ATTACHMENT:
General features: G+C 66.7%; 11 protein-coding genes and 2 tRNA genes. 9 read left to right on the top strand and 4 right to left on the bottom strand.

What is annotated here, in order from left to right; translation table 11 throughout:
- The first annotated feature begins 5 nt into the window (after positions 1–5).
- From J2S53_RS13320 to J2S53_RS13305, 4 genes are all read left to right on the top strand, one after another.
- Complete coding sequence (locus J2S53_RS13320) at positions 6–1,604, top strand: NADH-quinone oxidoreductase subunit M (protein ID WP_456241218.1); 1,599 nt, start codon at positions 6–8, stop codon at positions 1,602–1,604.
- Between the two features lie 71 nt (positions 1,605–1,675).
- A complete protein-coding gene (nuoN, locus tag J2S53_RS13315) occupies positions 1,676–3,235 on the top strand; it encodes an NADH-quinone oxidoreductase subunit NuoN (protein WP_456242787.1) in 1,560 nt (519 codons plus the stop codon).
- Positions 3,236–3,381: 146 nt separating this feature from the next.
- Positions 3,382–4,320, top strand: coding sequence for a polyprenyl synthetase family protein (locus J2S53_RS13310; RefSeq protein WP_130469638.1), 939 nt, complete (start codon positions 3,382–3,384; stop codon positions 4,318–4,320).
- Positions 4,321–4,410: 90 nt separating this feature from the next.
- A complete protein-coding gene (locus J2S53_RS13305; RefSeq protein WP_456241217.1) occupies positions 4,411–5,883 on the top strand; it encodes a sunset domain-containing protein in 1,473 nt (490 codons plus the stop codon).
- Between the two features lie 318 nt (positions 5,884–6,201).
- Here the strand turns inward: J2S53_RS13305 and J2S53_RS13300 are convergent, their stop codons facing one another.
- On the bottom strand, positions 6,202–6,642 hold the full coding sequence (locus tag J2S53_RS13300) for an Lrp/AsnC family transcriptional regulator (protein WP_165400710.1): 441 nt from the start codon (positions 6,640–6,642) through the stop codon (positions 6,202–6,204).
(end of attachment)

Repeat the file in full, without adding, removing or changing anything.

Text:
General features: G+C 66.7%; 11 protein-coding genes and 2 tRNA genes. 9 read left to right on the top strand and 4 right to left on the bottom strand.

What is annotated here, in order from left to right; translation table 11 throughout:
- The first annotated feature begins 5 nt into the window (after positions 1–5).
- From J2S53_RS13320 to J2S53_RS13305, 4 genes are all read left to right on the top strand, one after another.
- Complete coding sequence (locus J2S53_RS13320) at positions 6–1,604, top strand: NADH-quinone oxidoreductase subunit M (protein ID WP_456241218.1); 1,599 nt, start codon at positions 6–8, stop codon at positions 1,602–1,604.
- Between the two features lie 71 nt (positions 1,605–1,675).
- A complete protein-coding gene (nuoN, locus tag J2S53_RS13315) occupies positions 1,676–3,235 on the top strand; it encodes an NADH-quinone oxidoreductase subunit NuoN (protein WP_456242787.1) in 1,560 nt (519 codons plus the stop codon).
- Positions 3,236–3,381: 146 nt separating this feature from the next.
- Positions 3,382–4,320, top strand: coding sequence for a polyprenyl synthetase family protein (locus J2S53_RS13310; RefSeq protein WP_130469638.1), 939 nt, complete (start codon positions 3,382–3,384; stop codon positions 4,318–4,320).
- Positions 4,321–4,410: 90 nt separating this feature from the next.
- A complete protein-coding gene (locus J2S53_RS13305; RefSeq protein WP_456241217.1) occupies positions 4,411–5,883 on the top strand; it encodes a sunset domain-containing protein in 1,473 nt (490 codons plus the stop codon).
- Between the two features lie 318 nt (positions 5,884–6,201).
- Here the strand turns inward: J2S53_RS13305 and J2S53_RS13300 are convergent, their stop codons facing one another.
- On the bottom strand, positions 6,202–6,642 hold the full coding sequence (locus tag J2S53_RS13300) for an Lrp/AsnC family transcriptional regulator (protein WP_165400710.1): 441 nt from the start codon (positions 6,640–6,642) through the stop codon (positions 6,202–6,204).